Quantcast
Home / Opinion / Commentary / America’s future: Restore good to achieve great

America’s future: Restore good to achieve great

opinion-WEB

America the beautiful offers us free will, which means those of us living in America, from sea to shining sea, have been granted a choice: repeat our mistakes or evolve into something great for the benefit of all.

Will this be the year for America to finally get things right?

The biggest mistake Americans can make this year is to wait for The President, Congress or The Supreme Court to secure America’s future.

Monica Avila Beal

Monica Avila Beal

History has shown us that they can’t fix America. Together, we can.

Arrows of History and Truth

Time and time again, great civilizations collapse when morality is at its lowest — the result of a civilized society that chooses to act like gluttonous self-serving savages. Remember why Rome fell?

In Charles Krauthammer’s powerful posthumous book, “The Point of It All,” brilliantly edited by his son, Daniel Krauthammer, Mr. Krauthammer asks a question aimed for reflection:

“Are we condemned to do the same damn thing over and over, generation after generation —or is there hope for some enduring progress in the world order?”

I’m not proud of the current state of America. Are you?

In just a few short weeks, the holiday spirit in the air has evaporated to reveal the ever-present heavy cloud of rhetorical soot that hangs low, like rotten fruit, intended to keep our society distracted, divided, angry and confused. We’ve allowed them to pollute our minds and hearts.

How on earth can America be great again if, collectively speaking, our society just isn’t being good!

I’m ashamed by the actions of our politicians and their cronies on both sides. Are you?

I’m no expert on public policy, but I’d say that the worst of them is merely a reflection of the worst of us. Self-serving savages willing to exploit and leverage others for the sake of power and profit.

America’s Future — Divided or United?

If we, the people of the current Divided States of America, want to make America Great Again, we must become united once again.

Let’s put a stop to wasting our time listening to the senseless blaming and hypocritical finger pointing coming from the left and right.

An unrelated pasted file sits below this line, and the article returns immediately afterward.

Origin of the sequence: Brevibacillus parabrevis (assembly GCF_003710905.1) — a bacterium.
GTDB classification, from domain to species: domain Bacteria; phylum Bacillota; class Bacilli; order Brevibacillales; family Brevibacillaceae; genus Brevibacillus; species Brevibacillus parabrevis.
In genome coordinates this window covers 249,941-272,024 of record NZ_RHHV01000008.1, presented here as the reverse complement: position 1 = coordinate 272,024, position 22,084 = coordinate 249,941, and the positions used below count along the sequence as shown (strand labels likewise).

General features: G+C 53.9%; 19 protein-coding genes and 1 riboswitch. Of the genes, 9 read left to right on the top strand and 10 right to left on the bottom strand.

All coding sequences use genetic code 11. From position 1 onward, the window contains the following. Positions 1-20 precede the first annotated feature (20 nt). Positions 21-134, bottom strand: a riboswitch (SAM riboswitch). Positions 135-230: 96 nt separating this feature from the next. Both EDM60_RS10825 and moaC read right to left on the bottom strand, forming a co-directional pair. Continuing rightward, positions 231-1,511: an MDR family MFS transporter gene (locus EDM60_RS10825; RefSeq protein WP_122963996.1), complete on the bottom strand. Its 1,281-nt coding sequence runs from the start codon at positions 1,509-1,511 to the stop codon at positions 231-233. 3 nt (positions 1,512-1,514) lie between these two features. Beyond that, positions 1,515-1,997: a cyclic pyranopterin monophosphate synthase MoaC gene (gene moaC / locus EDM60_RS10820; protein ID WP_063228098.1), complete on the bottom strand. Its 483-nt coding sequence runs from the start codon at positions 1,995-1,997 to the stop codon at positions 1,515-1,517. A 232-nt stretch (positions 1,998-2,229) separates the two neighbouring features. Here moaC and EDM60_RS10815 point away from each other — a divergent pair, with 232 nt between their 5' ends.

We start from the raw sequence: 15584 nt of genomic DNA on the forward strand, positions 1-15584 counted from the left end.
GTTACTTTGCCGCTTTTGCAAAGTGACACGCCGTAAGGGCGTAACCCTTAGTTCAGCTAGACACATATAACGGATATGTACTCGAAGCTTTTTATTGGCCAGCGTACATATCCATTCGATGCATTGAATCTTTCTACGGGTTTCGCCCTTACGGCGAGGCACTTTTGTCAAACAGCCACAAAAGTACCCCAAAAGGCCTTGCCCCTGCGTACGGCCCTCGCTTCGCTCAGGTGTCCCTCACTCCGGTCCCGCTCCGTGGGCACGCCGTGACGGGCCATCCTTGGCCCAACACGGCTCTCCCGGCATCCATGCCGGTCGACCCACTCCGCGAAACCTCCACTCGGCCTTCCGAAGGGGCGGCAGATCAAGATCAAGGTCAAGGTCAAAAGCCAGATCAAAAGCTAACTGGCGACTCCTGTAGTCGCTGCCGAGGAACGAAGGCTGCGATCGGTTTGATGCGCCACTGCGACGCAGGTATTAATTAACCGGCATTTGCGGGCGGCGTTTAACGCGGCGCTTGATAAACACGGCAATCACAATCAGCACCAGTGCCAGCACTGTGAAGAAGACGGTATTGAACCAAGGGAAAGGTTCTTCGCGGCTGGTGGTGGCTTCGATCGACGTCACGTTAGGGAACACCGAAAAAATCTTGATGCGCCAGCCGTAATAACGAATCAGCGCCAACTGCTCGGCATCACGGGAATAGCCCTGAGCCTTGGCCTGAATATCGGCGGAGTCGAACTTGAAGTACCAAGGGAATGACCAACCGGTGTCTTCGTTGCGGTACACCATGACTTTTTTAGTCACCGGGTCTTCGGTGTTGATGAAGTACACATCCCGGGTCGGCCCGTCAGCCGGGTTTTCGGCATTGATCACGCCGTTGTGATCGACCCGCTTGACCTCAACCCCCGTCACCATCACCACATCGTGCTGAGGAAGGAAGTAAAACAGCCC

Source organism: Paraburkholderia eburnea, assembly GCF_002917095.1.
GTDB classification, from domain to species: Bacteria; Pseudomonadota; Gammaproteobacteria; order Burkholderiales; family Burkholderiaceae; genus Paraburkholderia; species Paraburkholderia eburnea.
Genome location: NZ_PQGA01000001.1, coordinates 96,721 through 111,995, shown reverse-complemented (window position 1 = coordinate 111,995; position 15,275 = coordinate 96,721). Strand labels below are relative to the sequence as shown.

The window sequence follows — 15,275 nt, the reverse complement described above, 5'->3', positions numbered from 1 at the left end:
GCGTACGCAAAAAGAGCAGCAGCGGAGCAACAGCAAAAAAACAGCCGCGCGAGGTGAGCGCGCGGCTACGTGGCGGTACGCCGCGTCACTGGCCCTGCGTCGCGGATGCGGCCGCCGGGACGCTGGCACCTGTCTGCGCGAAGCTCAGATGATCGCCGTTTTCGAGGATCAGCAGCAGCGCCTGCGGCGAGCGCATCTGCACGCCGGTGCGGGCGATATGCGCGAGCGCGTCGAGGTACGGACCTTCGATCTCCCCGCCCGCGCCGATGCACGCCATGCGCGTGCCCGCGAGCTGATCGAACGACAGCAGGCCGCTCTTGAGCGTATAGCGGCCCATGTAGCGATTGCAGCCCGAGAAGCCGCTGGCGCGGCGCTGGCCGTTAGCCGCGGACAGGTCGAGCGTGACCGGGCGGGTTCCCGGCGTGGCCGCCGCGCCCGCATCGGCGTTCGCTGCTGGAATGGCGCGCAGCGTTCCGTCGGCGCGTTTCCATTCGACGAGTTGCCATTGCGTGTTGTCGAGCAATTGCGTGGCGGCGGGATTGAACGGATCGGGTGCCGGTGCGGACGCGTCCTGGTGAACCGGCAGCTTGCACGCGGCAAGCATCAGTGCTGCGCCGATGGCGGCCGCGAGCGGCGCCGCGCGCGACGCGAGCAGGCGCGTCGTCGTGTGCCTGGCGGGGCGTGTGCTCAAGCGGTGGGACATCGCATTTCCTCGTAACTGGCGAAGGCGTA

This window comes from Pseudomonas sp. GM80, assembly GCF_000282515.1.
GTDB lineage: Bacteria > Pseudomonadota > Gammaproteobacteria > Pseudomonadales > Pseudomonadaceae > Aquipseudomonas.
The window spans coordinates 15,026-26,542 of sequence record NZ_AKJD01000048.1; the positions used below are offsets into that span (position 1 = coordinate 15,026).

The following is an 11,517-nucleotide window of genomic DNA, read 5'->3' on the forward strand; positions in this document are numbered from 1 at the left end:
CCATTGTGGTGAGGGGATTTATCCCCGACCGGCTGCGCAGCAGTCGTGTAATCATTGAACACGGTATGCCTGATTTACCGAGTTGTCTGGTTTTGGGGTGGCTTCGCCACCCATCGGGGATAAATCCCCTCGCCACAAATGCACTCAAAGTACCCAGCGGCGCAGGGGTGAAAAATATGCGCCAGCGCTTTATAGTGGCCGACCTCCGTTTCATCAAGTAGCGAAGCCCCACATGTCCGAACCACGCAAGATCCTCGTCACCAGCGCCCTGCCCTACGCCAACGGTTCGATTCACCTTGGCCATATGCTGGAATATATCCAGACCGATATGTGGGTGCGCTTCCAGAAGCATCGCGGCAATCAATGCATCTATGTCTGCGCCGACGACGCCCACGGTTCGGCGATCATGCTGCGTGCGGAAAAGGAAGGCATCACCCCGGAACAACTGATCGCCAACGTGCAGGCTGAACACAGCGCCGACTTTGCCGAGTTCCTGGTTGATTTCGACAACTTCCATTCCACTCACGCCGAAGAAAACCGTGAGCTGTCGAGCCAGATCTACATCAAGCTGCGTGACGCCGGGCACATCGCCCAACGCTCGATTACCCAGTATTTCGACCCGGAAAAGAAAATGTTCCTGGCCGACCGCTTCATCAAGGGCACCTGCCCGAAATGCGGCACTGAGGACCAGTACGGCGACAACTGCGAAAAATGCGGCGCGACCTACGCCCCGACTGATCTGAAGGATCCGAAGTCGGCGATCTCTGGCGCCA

Let’s invest our time to work together in our local communities in order to make our country strong and good again.

Let’s stop using corrupt power as the benchmark to rebuild our nation and use morality instead.

Let’s combine the best of blue and red political ideologies and create a more valuable purple society based on fiscally conservative and socially liberal values. And let’s not forget how the United States of America became a great nation: Through the tireless work and sacrifice of immigrants looking to build a better life not only for themselves but for their community at large. Yes, we’re all descendants of immigrants in search of religious freedom and greater economic opportunity.

Remember, it took generations upon generations of hard work, bravery, determination and grit from those willing to work together for the greater good of society. In this way, America belongs to them, not self-serving thought leaders and politicians. Most importantly, let’s not forget why America was able to become a great nation in the first place — there were a lot more people holding out their hands asking how they could help others instead of asking who could help them. And God shed his grace on thee.  #makeamericagoodagain. . .

Monica Avila Beal is a composer and musician and graduate student of the University of Colorado in Denver who lives in Cave Creek.

Leave a Reply

Your email address will not be published. Required fields are marked *

*

 

x

Check Also

classroom school money chalkboard dollar sign

Would you take away the ESA program from parents, or not

Families participating in Arizona’s Empowerment Scholarship Account (ESA) program received a warm and welcome reassurance at the Senate Finance Committee hearing on SB 1395, a bill that would alleviate many of the administrative struggles ESA parents have faced in navigating the program’s rules.